Michael Carr and Karen Bocock are analysts for the Portfolio Optimization Group. Carr and Bocock are discussing the firm’s mean variance optimization model for equity holdings and the pros and cons of using market model estimates or historical estimates as inputs to the model. Carr states, “One of the main concerns I have about the model is that whether we are using market model estimates or historical estimates, we are implicitly assuming that the historical relationship between the stock and the market is indicative of the future.” Bocock replies, “One of the main advantages to using the market model estimates is the fact that there are fewer parameters to estimate.” With regard to their statements about methods for computing the inputs for a mean-optimization model: A) Carr is incorrect; Bocock is incorrect. B) Carr is correct; Bocock is incorrect. C) Carr is correct; Bocock is correct. D) Carr is incorrect; Bocock is correct. Given a three-factor arbitrage pricing theory (APT) model, what is the expected return on the Premium Dividend Yield Fund? The factor risk premiums to factors 1, 2 and 3 are 8%, 12% and 5%, respectively. The fund has sensitivities to the factors 1, 2, and 3 of 2.0, 1.0 and 1.0, respectively. The risk-free rate is 3.0%. A) 33.0%. B) 28.0%. C) 36.0%. D) 50.0%.

C. C.

- C 2. C

i’ll take A, C

C, C T/G

B, C

Carr is correct. Bocock is correct too - we need 3n + 2 only So C and C?

B – Not sure about this one C

I would agree with C and C

for the first one- carr is correct - you hope that history repeats itself bocock - market model: e®=alpha + beta * Rm etc… --> C second : 0.08 * 2 + 0.12 + 0.05 + 0.03 = 0.36 C too C,C

answers are C and C

C, C.

i also got C and C

C and C… that’s a big expected return.

cfaboston28 Wrote: ------------------------------------------------------- > answers are C and C Can you post official explanations dude?

Michael Carr and Karen Bocock are analysts for the Portfolio Optimization Group. Carr and Bocock are discussing the firm’s mean variance optimization model for equity holdings and the pros and cons of using market model estimates or historical estimates as inputs to the model. Carr states, “One of the main concerns I have about the model is that whether we are using market model estimates or historical estimates, we are implicitly assuming that the historical relationship between the stock and the market is indicative of the future.” Bocock replies, “One of the main advantages to using the market model estimates is the fact that there are fewer parameters to estimate.” With regard to their statements about methods for computing the inputs for a mean-optimization model: A) Carr is incorrect; Bocock is incorrect. B) Carr is correct; Bocock is incorrect. C) Carr is correct; Bocock is correct. D) Carr is incorrect; Bocock is correct. Your answer: A was incorrect. The correct answer was C) Carr is correct; Bocock is correct. Carr’s statement is correct. Using historical estimates and market model estimates both involve the implicit assumption that the historical relationship between a stock and the market is indicative of the future relationship. The historical estimate method uses direct historical means, variances, and correlations as inputs to the model. The market model method regresses historical returns against returns for the market and assumes that returns for each asset are correlated with returns to the market. Since both methods use some form of historical data, both assume that history is indicative of the future. Bocock is also correct. The historical estimate method requires a large number of estimates, especially for computing the covariances between every stock in a portfolio. The market model estimate method simplifies the process significantly (resulting in fewer parameters) since all stock returns are assumed to be correlated with the market. Given a three-factor arbitrage pricing theory (APT) model, what is the expected return on the Premium Dividend Yield Fund? The factor risk premiums to factors 1, 2 and 3 are 8%, 12% and 5%, respectively. The fund has sensitivities to the factors 1, 2, and 3 of 2.0, 1.0 and 1.0, respectively. The risk-free rate is 3.0%. A) 33.0%. B) 28.0%. C) 36.0%. D) 50.0%. Your answer: C was correct! The expected return on the Premium Dividend Yield Fund is 3% + (8.0%)(2.0) + (12.0%)(1.0) + (5.0%)(1.0) = 36.0%.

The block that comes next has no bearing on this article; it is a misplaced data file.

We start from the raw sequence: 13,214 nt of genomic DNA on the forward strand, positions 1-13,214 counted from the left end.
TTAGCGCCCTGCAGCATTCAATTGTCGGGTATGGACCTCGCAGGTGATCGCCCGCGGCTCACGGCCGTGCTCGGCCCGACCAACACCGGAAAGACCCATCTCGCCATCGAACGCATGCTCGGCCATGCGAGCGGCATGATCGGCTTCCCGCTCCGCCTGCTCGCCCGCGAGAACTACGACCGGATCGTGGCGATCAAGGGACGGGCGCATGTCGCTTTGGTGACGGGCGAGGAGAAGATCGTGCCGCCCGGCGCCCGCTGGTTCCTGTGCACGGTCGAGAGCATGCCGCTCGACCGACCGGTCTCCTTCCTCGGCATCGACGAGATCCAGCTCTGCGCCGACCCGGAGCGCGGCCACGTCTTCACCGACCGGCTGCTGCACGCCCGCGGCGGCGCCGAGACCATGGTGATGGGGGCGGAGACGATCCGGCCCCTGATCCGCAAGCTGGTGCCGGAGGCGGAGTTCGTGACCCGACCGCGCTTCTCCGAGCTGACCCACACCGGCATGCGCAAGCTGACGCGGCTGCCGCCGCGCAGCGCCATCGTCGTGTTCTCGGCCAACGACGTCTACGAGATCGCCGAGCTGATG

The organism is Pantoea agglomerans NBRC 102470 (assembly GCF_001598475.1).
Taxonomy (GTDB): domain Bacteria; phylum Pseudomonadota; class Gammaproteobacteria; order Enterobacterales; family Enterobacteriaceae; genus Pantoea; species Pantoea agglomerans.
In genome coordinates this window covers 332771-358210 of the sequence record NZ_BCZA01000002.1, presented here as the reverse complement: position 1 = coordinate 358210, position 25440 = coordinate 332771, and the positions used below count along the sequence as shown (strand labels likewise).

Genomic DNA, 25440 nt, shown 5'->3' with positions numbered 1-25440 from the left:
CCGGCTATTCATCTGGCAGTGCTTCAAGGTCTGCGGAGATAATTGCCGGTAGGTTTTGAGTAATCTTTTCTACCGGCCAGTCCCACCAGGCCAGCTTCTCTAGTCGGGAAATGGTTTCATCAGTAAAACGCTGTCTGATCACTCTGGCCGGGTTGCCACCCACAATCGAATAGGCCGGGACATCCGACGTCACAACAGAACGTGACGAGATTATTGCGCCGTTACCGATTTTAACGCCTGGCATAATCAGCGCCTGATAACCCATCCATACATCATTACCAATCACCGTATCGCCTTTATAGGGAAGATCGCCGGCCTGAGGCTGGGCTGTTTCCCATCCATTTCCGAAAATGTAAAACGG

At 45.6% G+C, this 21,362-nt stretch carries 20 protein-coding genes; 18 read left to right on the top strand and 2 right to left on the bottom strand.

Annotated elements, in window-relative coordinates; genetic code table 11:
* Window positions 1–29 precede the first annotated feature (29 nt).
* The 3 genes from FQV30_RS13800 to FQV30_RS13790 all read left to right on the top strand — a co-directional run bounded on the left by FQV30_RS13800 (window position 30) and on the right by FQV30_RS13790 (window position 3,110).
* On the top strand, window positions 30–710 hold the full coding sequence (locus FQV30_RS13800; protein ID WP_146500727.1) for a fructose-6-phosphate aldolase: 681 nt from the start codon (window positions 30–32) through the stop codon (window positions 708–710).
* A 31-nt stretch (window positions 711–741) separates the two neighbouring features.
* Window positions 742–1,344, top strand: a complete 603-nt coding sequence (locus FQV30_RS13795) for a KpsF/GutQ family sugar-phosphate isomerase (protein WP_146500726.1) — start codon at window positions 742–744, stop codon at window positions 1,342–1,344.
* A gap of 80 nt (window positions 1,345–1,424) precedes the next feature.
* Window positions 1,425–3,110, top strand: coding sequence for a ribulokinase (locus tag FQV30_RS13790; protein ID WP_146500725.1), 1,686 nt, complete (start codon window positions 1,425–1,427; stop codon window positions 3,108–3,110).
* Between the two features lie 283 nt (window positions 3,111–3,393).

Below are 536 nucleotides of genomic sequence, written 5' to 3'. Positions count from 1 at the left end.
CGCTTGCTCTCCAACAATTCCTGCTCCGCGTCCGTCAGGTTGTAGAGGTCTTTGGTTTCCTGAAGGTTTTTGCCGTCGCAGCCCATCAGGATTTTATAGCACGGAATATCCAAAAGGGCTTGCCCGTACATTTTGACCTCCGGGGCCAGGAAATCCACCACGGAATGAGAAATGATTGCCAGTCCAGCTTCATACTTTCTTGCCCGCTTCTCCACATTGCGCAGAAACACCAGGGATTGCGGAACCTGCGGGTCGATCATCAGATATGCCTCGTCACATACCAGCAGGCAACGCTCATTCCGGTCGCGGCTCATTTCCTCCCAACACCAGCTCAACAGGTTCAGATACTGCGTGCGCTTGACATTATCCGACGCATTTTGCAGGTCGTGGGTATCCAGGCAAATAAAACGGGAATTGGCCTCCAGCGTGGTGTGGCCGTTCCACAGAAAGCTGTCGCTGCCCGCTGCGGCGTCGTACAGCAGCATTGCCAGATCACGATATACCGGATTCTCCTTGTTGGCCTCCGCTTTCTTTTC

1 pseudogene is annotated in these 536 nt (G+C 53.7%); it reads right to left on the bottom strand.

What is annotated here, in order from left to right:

OMFG, I totally missed the Rf rate = 3% on the last line…I was thinking this was complicated. I could only pray for a question like #2 on there, hahaha. Thanks boston!

welcome Chicago